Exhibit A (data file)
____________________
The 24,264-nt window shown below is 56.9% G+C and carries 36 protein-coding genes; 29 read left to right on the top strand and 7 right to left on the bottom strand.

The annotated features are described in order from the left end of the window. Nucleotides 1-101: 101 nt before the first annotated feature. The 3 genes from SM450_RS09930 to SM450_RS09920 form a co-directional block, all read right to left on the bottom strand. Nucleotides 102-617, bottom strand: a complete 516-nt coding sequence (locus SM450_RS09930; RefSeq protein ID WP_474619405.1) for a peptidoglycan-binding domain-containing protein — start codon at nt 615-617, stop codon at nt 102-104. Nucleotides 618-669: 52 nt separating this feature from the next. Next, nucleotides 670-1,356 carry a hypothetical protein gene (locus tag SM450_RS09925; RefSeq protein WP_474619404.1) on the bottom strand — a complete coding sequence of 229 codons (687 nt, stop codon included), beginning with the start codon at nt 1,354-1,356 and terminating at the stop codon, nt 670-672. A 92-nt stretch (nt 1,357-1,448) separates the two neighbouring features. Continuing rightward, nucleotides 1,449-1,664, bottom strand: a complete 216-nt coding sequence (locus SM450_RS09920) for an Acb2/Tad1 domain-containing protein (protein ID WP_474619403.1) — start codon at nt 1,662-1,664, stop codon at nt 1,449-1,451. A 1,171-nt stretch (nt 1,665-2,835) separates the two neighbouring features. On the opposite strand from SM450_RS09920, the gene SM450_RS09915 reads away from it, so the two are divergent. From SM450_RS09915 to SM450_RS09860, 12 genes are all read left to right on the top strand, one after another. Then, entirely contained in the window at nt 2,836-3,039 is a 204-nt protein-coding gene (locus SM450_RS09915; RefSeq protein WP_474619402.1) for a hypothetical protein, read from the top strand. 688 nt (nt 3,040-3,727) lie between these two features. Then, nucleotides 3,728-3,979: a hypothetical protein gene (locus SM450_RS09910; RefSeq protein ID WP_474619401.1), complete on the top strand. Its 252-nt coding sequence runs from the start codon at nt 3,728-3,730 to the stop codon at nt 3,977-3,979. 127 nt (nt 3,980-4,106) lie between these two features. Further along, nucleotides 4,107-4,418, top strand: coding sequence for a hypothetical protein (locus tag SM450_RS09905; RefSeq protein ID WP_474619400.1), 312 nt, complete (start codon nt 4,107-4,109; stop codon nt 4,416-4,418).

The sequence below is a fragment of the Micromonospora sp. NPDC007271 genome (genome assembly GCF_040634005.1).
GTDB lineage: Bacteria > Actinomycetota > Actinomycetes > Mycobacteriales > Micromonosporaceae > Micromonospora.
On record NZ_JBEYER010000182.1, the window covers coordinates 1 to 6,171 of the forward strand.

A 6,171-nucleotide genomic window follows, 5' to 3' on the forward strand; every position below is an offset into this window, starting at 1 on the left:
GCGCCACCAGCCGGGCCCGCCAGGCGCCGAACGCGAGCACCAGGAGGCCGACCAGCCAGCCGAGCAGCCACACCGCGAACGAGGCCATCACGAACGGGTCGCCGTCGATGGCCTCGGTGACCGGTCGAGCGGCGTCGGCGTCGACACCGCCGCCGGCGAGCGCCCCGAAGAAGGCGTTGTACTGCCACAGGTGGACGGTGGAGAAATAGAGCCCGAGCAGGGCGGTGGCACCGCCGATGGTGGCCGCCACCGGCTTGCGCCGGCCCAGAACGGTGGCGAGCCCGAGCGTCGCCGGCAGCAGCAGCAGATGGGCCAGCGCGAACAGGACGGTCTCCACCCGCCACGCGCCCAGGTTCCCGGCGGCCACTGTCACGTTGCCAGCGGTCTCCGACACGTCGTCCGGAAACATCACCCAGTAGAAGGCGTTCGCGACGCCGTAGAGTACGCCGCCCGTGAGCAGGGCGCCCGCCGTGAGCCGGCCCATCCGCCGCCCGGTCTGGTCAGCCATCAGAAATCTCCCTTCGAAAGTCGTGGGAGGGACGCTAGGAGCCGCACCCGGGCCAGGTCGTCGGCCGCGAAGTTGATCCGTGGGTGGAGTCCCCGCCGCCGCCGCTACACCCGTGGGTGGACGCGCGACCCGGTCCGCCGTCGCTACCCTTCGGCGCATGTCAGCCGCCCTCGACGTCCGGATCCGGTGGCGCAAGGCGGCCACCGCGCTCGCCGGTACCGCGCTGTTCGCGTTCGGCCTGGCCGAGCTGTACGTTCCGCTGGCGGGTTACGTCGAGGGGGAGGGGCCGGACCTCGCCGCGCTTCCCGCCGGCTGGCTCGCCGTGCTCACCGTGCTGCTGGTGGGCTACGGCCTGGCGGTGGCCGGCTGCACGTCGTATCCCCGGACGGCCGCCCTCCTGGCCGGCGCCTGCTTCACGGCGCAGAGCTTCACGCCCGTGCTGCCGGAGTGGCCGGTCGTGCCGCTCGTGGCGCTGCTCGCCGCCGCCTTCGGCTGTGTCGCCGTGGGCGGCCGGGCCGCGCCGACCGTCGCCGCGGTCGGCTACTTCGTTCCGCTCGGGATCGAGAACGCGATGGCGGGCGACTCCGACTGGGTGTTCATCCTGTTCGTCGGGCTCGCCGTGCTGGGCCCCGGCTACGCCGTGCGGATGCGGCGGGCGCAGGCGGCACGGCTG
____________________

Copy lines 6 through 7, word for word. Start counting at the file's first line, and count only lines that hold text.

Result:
A 6,171-nucleotide genomic window follows, 5' to 3' on the forward strand; every position below is an offset into this window, starting at 1 on the left:
GCGCCACCAGCCGGGCCCGCCAGGCGCCGAACGCGAGCACCAGGAGGCCGACCAGCCAGCCGAGCAGCCACACCGCGAACGAGGCCATCACGAACGGGTCGCCGTCGATGGCCTCGGTGACCGGTCGAGCGGCGTCGGCGTCGACACCGCCGCCGGCGAGCGCCCCGAAGAAGGCGTTGTACTGCCACAGGTGGACGGTGGAGAAATAGAGCCCGAGCAGGGCGGTGGCACCGCCGATGGTGGCCGCCACCGGCTTGCGCCGGCCCAGAACGGTGGCGAGCCCGAGCGTCGCCGGCAGCAGCAGCAGATGGGCCAGCGCGAACAGGACGGTCTCCACCCGCCACGCGCCCAGGTTCCCGGCGGCCACTGTCACGTTGCCAGCGGTCTCCGACACGTCGTCCGGAAACATCACCCAGTAGAAGGCGTTCGCGACGCCGTAGAGTACGCCGCCCGTGAGCAGGGCGCCCGCCGTGAGCCGGCCCATCCGCCGCCCGGTCTGGTCAGCCATCAGAAATCTCCCTTCGAAAGTCGTGGGAGGGACGCTAGGAGCCGCACCCGGGCCAGGTCGTCGGCCGCGAAGTTGATCCGTGGGTGGAGTCCCCGCCGCCGCCGCTACACCCGTGGGTGGACGCGCGACCCGGTCCGCCGTCGCTACCCTTCGGCGCATGTCAGCCGCCCTCGACGTCCGGATCCGGTGGCGCAAGGCGGCCACCGCGCTCGCCGGTACCGCGCTGTTCGCGTTCGGCCTGGCCGAGCTGTACGTTCCGCTGGCGGGTTACGTCGAGGGGGAGGGGCCGGACCTCGCCGCGCTTCCCGCCGGCTGGCTCGCCGTGCTCACCGTGCTGCTGGTGGGCTACGGCCTGGCGGTGGCCGGCTGCACGTCGTATCCCCGGACGGCCGCCCTCCTGGCCGGCGCCTGCTTCACGGCGCAGAGCTTCACGCCCGTGCTGCCGGAGTGGCCGGTCGTGCCGCTCGTGGCGCTGCTCGCCGCCGCCTTCGGCTGTGTCGCCGTGGGCGGCCGGGCCGCGCCGACCGTCGCCGCGGTCGGCTACTTCGTTCCGCTCGGGATCGAGAACGCGATGGCGGGCGACTCCGACTGGGTGTTCATCCTGTTCGTCGGGCTCGCCGTGCTGGGCCCCGGCTACGCCGTGCGGATGCGGCGGGCGCAGGCGGCACGGCTG